The mobile market is turning grey

When Apple introduced the original iPhone, they did break the mold. While looking back the device is now laughable with features that it lacked, the platform has now matured into a mainstream product. When Apple rolled out iOS 5, the Internet went crazy because Apple copied features from both Android and Windows Phone and failed to innovate.

Why did the Internet go crazy? Apple has built itself to be a groundbreaking company, injecting new ideas, new hardware, new software into the marketplace. So when they didn’t do this, the Internet attacked Apple for parting from its traditional course.

Microsoft has had its own run-ins in the mobile landscape. They let their previous mobile platform go stale and become overrun by Android and iOS. Knowing this, they went back to the drawing board to bring about a new OS, one for this century, one that could compete with iOS and Android. When comparing version 1 of iOS to Windows Phone, Windows Phone dominates that platform but that’s because it had to if it wanted to be taken serious.

Microsoft has made great strides in trying to innovate on the UI and features for the platform; rightfully so as they need to grab the attention of the consumer. Windows Phone, especially with the addition of ‘Mango’, will level the playing field once again for Microsoft.  But Microsoft can be credited for unique features that are being copied by other platforms such as quick access to the camera from the lock screen and live tiles.

Moving to Android, the perpetual upgrades to the platform have been a blessing and a curse. The platform has evolved at an incredible pace but keeping all Android devices up-to-date has been another struggle. But Android has brought many new features to the table, most notably widgets and their acceptance on the mobile platform. Android made widgets useable, fun and informative while not crushing the OS under the weight of the widget. Android did innovate too in its notifications, which were copied by Apple, and Google also nailed the implementation.

There are other platforms out there such as BBOS and Symbian, but those are quickly fading from relevancy primarily because Nokia is now supporting Windows Phone and BBOS needs a ground-up refresh to maintain its relevance. WebOS is still out there, but its wide adoption has yet to prevail.  But likewise, these platforms have made their impact over the years, albeit in smaller proportions when compared to Android, iOS and Windows Phone.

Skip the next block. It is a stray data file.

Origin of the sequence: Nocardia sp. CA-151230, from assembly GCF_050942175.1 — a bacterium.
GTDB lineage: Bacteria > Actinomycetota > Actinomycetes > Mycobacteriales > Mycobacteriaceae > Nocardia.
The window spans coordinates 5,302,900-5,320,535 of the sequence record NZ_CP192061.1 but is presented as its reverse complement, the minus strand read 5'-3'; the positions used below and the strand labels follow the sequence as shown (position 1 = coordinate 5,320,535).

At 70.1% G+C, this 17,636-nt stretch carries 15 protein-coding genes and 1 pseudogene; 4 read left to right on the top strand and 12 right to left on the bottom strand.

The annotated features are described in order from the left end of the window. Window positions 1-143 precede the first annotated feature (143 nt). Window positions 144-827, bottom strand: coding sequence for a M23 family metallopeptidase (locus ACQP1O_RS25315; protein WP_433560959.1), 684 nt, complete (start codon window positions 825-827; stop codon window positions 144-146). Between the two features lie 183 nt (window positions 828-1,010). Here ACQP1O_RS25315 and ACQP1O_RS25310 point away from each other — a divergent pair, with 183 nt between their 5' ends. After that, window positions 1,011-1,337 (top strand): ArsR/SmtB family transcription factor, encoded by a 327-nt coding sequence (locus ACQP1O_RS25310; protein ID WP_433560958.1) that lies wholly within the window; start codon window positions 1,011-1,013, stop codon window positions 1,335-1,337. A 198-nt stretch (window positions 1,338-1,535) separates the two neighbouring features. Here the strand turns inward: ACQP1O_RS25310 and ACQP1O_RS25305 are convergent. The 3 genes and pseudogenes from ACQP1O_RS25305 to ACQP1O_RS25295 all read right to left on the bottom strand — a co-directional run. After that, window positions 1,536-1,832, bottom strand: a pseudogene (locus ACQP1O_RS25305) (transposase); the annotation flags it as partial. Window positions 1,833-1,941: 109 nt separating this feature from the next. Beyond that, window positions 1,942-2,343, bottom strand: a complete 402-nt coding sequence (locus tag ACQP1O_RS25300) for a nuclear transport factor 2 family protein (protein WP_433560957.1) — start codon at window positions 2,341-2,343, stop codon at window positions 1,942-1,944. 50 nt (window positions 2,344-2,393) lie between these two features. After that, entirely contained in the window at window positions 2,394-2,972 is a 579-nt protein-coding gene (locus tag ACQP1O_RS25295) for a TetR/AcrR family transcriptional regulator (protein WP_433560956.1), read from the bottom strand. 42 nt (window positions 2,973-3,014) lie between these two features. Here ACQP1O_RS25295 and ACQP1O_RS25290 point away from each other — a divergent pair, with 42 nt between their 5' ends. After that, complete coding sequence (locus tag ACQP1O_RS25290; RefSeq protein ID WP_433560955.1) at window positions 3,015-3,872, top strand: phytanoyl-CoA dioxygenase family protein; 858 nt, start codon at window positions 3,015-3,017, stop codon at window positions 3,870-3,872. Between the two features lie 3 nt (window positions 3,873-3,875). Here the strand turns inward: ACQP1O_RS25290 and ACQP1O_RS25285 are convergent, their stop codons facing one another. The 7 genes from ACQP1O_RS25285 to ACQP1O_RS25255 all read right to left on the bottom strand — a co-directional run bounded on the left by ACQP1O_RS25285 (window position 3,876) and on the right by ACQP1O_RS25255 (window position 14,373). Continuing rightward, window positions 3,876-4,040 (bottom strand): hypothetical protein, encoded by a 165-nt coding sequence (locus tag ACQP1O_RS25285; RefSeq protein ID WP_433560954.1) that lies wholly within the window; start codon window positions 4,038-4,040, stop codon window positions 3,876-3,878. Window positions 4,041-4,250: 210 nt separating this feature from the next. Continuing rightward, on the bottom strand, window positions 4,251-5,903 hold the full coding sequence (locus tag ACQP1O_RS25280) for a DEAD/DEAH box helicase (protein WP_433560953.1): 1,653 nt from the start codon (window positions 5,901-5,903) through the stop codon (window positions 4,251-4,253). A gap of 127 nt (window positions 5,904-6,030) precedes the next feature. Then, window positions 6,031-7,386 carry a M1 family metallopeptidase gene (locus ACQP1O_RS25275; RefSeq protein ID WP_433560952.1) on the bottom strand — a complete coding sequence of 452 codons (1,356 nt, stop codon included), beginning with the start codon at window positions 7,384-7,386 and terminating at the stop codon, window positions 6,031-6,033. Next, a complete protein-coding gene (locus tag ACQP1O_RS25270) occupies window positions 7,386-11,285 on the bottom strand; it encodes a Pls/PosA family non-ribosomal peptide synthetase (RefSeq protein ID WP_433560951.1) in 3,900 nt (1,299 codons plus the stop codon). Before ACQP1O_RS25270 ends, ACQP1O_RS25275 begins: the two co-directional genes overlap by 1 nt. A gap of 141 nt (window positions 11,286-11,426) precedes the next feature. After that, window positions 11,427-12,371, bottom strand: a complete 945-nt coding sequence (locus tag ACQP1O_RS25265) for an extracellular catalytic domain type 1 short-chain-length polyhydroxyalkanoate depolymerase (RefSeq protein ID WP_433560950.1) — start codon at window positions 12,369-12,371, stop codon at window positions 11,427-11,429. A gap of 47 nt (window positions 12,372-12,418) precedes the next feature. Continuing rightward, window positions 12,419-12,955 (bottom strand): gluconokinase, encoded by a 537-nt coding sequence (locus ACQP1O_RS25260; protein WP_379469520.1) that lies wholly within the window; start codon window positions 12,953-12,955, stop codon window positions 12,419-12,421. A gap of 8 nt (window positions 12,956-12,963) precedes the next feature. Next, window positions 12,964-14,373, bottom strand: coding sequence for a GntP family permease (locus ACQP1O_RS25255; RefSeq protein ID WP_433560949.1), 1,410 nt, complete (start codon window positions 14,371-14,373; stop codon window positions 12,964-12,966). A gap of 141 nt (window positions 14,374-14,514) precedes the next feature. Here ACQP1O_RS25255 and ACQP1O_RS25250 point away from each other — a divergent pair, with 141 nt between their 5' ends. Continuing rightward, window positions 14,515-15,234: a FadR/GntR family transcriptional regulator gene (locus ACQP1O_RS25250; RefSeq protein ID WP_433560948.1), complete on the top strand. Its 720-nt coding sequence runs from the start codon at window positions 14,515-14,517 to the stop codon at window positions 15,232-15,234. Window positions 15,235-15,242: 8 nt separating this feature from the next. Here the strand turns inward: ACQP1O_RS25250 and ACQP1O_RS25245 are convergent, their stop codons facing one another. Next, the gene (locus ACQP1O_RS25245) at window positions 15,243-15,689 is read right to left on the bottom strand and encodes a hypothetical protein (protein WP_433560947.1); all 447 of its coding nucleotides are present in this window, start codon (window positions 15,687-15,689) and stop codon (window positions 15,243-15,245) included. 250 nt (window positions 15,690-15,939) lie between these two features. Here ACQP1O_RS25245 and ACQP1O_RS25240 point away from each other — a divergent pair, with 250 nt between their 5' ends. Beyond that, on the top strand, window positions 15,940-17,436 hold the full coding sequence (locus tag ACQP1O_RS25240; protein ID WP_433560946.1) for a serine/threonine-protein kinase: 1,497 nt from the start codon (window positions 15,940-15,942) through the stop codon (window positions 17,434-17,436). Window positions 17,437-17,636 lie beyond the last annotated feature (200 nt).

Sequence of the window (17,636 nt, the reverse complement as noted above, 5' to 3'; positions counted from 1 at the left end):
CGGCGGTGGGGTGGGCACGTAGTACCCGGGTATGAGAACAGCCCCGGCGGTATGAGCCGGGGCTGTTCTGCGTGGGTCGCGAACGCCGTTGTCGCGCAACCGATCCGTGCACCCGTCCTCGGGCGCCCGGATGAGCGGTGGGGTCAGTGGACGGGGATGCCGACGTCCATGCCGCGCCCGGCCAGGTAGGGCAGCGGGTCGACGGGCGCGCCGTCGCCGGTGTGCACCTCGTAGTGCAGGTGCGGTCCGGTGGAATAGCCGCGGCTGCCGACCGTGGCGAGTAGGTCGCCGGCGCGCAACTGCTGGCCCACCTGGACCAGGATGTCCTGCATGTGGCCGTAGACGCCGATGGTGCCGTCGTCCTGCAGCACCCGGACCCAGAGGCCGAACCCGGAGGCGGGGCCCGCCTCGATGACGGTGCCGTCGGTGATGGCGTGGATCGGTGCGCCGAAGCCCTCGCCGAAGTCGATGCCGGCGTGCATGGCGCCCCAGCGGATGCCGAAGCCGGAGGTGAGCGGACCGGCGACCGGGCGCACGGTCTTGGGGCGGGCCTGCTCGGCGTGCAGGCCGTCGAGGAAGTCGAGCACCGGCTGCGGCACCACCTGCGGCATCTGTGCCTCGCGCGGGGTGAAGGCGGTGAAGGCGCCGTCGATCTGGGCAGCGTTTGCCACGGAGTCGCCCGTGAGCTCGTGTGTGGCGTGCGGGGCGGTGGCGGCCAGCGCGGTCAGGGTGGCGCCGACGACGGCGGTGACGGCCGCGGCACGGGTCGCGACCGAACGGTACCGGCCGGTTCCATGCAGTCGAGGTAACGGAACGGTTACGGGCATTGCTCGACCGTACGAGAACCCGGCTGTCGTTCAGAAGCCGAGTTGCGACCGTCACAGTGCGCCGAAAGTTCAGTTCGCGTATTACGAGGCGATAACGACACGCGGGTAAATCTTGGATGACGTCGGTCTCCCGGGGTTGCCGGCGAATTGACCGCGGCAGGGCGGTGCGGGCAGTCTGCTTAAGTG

When you look at the mobile ecosystem today, the definition between the platforms is shrinking with each new generation. What was once a killer feature on a single platform is quickly replicated by the competitors in their next revision to the software. This is the way the industry works, it seems as if some have forgotten this little fact.

Many years ago, Microsoft and Apple copied features from each other’s OS to help keep their platform relevant. In the car industry, this same phenomenon occurs too, the innovator gets a 1 generation advantage until the competitors implement their own version. This is how the open markets work and will continue to work into the future.

When thinking about the future of mobile platforms, the industry is flattening. Competitive advantage is now defined by external factors from the OS and now resides in the hardware. We have hit the saturation point of one platform being better than the other. Windows Phone, Android and iOS all offer the same features, and thanks to continuous improvement, do it in a very similar way. When one innovates, the others will copy in their next revision. This is the way the markets work and will continue to work until all platforms are only defined by the company supporting them and not the features implemented.

This all breaks down the this, when one company innovates, it is expected that others will follow suit. When a company announces a feature already implemented by another, it is not necessary to riot. This is the way the markets operate, and will continue to do so until the mobile ecosystem turns grey, that is of course, until the next revolution in technology comes along.

Report a problem with article
Next Article

Bing rolls out "Honey Badger" webmaster tools update

Previous Article

E3 2011: The Booth Babes of E3 - Day 2

72 Comments - Add comment